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A drunken Bacchus cavorts atop the globe, accompanied by Fortune; to his right physicians and quacks fight for legitimacy; to his left the scales held by a blindfold Justice are tipped by a lawyer's money: an allegory of the world of justice and health overturned into one of chance and greed. Coloured etching by Daniël Veelwaard I after J. Smies, 1809.

  • Smies, Jacob, 1764-1833.
Date
1809
Reference
17675i
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view A drunken Bacchus cavorts atop the globe, accompanied by Fortune; to his right physicians and quacks fight for legitimacy; to his left the scales held by a blindfold Justice are tipped by a lawyer's money: an allegory of the world of justice and health overturned into one of chance and greed. Coloured etching by Daniël Veelwaard I after J. Smies, 1809.

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Credit: A drunken Bacchus cavorts atop the globe, accompanied by Fortune; to his right physicians and quacks fight for legitimacy; to his left the scales held by a blindfold Justice are tipped by a lawyer's money: an allegory of the world of justice and health overturned into one of chance and greed. Coloured etching by Daniël Veelwaard I after J. Smies, 1809. Wellcome Collection. Public Domain Mark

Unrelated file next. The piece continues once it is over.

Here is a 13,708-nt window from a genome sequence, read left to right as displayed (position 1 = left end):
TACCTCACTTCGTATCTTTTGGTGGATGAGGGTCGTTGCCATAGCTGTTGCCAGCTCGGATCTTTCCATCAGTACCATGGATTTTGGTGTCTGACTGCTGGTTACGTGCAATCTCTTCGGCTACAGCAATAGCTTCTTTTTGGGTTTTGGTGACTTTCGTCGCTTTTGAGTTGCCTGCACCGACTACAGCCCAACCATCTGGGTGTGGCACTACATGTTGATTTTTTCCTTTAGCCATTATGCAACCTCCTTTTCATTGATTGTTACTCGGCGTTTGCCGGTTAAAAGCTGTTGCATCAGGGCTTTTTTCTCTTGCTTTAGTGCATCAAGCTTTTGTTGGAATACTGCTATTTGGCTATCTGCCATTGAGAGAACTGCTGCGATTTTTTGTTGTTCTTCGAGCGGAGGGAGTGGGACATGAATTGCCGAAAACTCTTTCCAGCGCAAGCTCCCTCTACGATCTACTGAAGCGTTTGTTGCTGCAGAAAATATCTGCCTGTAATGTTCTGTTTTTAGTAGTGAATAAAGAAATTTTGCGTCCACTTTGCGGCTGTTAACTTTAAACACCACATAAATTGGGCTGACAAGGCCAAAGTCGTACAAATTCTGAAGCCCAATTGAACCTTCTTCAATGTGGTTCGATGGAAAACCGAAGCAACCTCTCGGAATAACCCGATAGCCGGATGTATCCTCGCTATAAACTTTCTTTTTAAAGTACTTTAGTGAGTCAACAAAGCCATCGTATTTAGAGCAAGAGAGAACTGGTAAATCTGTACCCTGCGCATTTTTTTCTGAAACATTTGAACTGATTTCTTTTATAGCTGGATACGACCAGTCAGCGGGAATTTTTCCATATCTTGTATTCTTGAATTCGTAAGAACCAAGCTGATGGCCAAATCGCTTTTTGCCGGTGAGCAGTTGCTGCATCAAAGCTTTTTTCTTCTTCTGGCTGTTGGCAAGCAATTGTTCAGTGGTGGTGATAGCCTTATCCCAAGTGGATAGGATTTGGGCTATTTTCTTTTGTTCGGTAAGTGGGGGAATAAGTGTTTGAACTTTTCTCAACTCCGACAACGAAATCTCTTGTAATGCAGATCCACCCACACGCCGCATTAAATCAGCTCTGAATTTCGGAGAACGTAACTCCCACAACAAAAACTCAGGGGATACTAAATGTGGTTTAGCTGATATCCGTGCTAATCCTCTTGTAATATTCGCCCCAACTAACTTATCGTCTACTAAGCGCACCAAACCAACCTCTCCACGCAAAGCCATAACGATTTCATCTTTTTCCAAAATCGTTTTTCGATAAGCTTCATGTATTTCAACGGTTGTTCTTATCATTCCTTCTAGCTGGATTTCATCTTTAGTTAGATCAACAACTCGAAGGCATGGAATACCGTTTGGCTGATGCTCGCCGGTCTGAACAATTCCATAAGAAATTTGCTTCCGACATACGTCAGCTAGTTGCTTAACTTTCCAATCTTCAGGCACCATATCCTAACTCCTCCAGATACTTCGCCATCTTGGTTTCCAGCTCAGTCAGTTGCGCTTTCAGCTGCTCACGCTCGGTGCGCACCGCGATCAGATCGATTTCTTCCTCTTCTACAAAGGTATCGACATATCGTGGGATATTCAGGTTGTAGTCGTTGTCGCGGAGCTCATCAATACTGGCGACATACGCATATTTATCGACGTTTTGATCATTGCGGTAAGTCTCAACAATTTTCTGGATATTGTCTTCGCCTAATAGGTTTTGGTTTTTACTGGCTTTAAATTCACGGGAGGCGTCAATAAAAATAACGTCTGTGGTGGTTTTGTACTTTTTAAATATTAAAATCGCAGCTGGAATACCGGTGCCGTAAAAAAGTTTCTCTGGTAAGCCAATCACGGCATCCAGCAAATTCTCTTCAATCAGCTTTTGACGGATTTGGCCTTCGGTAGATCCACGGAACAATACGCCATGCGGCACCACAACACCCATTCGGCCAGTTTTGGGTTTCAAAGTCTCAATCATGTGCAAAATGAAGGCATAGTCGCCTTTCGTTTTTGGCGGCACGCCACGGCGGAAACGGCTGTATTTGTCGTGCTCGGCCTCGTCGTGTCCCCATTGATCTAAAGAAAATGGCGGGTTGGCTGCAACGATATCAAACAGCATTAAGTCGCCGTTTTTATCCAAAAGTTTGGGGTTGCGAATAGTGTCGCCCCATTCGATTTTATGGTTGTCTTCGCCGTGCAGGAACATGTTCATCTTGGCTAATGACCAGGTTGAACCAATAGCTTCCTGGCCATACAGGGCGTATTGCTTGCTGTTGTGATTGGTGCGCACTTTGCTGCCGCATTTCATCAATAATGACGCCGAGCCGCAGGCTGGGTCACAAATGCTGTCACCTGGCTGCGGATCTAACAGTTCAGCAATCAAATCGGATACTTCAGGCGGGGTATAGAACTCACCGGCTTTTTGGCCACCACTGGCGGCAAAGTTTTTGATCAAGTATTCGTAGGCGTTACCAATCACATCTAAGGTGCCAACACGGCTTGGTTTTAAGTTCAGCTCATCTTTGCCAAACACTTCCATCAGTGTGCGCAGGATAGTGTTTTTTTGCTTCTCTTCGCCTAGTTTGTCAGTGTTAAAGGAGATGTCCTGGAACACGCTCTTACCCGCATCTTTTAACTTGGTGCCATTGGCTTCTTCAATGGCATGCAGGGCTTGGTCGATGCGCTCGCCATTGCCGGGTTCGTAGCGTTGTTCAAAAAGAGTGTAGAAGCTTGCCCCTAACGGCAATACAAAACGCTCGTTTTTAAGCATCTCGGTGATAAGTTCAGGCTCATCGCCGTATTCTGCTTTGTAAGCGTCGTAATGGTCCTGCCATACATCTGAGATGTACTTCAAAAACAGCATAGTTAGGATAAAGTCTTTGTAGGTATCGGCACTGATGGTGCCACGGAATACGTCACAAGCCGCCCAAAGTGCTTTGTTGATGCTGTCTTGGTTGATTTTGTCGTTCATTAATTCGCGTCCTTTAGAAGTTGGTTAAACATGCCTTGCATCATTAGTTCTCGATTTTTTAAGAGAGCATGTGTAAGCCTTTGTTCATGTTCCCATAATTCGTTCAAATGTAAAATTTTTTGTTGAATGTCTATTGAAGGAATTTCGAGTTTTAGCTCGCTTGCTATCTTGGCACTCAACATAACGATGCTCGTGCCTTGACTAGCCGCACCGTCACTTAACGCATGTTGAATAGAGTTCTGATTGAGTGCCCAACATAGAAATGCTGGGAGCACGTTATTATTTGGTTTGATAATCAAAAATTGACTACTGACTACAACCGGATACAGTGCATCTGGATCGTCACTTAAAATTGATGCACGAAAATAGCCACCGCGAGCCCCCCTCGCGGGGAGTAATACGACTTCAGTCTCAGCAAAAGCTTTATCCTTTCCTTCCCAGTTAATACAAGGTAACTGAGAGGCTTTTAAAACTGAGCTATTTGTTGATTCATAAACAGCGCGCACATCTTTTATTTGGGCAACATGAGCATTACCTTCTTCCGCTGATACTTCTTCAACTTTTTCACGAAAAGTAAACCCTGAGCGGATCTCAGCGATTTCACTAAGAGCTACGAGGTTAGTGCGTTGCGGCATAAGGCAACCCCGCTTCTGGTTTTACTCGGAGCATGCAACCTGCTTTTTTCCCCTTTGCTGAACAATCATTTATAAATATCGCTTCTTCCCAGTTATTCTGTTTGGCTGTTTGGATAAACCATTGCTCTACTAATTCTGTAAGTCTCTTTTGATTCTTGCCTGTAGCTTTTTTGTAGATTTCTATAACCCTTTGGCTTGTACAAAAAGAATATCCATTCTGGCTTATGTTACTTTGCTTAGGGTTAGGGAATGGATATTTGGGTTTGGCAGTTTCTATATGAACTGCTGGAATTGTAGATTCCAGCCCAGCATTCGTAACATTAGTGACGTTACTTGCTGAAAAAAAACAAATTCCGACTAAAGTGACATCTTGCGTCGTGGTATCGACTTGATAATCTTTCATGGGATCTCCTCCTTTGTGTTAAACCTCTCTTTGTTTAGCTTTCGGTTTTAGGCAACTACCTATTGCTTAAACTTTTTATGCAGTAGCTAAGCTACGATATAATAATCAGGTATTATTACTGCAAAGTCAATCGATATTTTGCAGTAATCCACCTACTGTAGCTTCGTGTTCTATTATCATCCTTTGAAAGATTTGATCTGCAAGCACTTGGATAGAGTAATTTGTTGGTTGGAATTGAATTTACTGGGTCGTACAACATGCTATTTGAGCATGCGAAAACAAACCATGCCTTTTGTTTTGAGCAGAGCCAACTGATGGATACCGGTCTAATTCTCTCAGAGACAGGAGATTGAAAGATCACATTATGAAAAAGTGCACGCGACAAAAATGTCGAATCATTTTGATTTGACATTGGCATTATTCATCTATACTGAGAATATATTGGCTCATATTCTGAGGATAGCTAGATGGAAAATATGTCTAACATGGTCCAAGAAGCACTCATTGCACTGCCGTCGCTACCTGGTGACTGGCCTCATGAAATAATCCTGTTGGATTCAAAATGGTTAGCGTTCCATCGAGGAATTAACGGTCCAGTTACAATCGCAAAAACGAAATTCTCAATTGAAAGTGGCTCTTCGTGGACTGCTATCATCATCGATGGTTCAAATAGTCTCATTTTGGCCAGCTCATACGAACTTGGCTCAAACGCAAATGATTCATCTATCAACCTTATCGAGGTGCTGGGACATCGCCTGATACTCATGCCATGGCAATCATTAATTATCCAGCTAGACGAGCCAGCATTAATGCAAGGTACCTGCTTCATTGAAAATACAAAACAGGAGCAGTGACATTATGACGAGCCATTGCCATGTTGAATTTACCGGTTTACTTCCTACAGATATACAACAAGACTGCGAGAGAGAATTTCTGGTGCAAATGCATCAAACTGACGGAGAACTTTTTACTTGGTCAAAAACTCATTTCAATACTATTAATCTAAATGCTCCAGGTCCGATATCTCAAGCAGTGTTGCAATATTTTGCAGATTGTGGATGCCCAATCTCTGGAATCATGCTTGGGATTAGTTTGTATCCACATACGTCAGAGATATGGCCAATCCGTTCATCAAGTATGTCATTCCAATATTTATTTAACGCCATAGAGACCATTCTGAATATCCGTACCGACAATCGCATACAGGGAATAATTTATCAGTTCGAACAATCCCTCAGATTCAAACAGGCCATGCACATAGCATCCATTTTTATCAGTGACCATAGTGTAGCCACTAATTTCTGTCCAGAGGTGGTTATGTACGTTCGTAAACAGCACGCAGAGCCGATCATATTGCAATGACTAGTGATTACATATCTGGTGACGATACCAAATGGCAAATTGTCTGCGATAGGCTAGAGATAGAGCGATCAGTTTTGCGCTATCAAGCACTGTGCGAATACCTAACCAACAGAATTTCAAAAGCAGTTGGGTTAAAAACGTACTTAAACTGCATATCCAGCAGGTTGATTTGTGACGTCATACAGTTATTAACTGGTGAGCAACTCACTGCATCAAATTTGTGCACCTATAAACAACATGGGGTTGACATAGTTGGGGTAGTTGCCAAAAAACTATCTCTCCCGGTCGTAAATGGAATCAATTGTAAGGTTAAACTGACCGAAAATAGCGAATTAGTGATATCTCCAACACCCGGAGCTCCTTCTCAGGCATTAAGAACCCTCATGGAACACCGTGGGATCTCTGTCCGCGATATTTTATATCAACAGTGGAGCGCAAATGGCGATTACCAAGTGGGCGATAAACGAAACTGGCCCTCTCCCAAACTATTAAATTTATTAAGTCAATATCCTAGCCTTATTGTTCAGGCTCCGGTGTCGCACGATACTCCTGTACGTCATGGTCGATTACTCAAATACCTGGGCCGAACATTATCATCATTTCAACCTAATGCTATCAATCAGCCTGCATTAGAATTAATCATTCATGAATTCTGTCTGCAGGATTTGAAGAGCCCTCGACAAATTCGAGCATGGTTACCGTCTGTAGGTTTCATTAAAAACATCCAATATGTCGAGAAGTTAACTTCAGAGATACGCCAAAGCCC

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About this work

Description

From the cornucopia next to Bacchus tumbles a mixture of money, games (including playing cards, dice and a chessboard), medicine bottles, cups and ladles. To the right, Hygieia, daughter of Asklepios, holds the latter's attributes: a cock, and a snake coiled around a staff. A larger cock strays around the bottom of the globe. To Hygieia's top-right, two commedia dell'arte figures play the parts of the quack and the doctor. Below them are four men, three in black raising their hats, one in blue tending to a stove upon which he is cooking a mixture. In front of them lie a clyster, a medicine bottle and a pestle and mortar. To the left of the globe, Justice can be seen holding her sword, the Book of the Last Judgment and her scales, which are being tipped by the corrupt lawyer's money. The globe is overrun by greed and games of chance. There is a statue of Justinian wearing a judge's hat; below it, a lawyer is asking a helpless man for money. In the foreground, a fool tries to bend a crooked stick into a straight one

Publication/Creation

1809

Physical description

1 print : etching, with watercolour ; border 9.1 x 15 cm

Lettering note

Of the four moneybags falling from the sack, two each display the numerals 275 and 600 respectively. There is also a medicine bottle labelled 'KG'. At the extreme left of the picture, under a large bust is the name 'Justiniaan' and at the extreme right above a shop, is the legend 'Apothek...'

Reference

Wellcome Library no. 17675i

Type/Technique



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